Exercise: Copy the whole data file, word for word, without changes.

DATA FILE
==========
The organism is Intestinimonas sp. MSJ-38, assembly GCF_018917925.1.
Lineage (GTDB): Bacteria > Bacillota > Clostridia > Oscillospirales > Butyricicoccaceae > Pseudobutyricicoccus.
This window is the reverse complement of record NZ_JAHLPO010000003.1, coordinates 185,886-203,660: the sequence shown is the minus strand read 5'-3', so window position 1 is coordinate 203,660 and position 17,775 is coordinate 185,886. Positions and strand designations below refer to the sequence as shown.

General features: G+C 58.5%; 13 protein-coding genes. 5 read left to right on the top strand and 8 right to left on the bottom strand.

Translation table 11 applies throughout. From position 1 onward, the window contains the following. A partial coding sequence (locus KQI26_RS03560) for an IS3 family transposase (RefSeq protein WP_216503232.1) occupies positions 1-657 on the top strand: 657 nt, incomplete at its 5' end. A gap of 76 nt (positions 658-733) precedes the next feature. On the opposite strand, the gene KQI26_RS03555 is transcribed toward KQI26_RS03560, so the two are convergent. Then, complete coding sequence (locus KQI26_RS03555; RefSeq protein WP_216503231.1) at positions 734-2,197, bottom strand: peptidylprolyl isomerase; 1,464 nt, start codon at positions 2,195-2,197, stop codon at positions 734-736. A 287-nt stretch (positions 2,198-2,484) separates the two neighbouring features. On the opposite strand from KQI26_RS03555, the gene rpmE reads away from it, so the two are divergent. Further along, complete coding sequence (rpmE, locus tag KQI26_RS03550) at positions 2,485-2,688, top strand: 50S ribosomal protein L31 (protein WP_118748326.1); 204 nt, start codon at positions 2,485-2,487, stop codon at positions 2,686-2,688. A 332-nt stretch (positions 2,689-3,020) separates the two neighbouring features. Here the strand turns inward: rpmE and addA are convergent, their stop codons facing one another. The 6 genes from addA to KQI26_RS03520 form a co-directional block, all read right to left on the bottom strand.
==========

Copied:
The organism is Intestinimonas sp. MSJ-38, assembly GCF_018917925.1.
Lineage (GTDB): Bacteria > Bacillota > Clostridia > Oscillospirales > Butyricicoccaceae > Pseudobutyricicoccus.
This window is the reverse complement of record NZ_JAHLPO010000003.1, coordinates 185,886-203,660: the sequence shown is the minus strand read 5'-3', so window position 1 is coordinate 203,660 and position 17,775 is coordinate 185,886. Positions and strand designations below refer to the sequence as shown.

General features: G+C 58.5%; 13 protein-coding genes. 5 read left to right on the top strand and 8 right to left on the bottom strand.

Translation table 11 applies throughout. From position 1 onward, the window contains the following. A partial coding sequence (locus KQI26_RS03560) for an IS3 family transposase (RefSeq protein WP_216503232.1) occupies positions 1-657 on the top strand: 657 nt, incomplete at its 5' end. A gap of 76 nt (positions 658-733) precedes the next feature. On the opposite strand, the gene KQI26_RS03555 is transcribed toward KQI26_RS03560, so the two are convergent. Then, complete coding sequence (locus KQI26_RS03555; RefSeq protein WP_216503231.1) at positions 734-2,197, bottom strand: peptidylprolyl isomerase; 1,464 nt, start codon at positions 2,195-2,197, stop codon at positions 734-736. A 287-nt stretch (positions 2,198-2,484) separates the two neighbouring features. On the opposite strand from KQI26_RS03555, the gene rpmE reads away from it, so the two are divergent. Further along, complete coding sequence (rpmE, locus tag KQI26_RS03550) at positions 2,485-2,688, top strand: 50S ribosomal protein L31 (protein WP_118748326.1); 204 nt, start codon at positions 2,485-2,487, stop codon at positions 2,686-2,688. A 332-nt stretch (positions 2,689-3,020) separates the two neighbouring features. Here the strand turns inward: rpmE and addA are convergent, their stop codons facing one another. The 6 genes from addA to KQI26_RS03520 form a co-directional block, all read right to left on the bottom strand.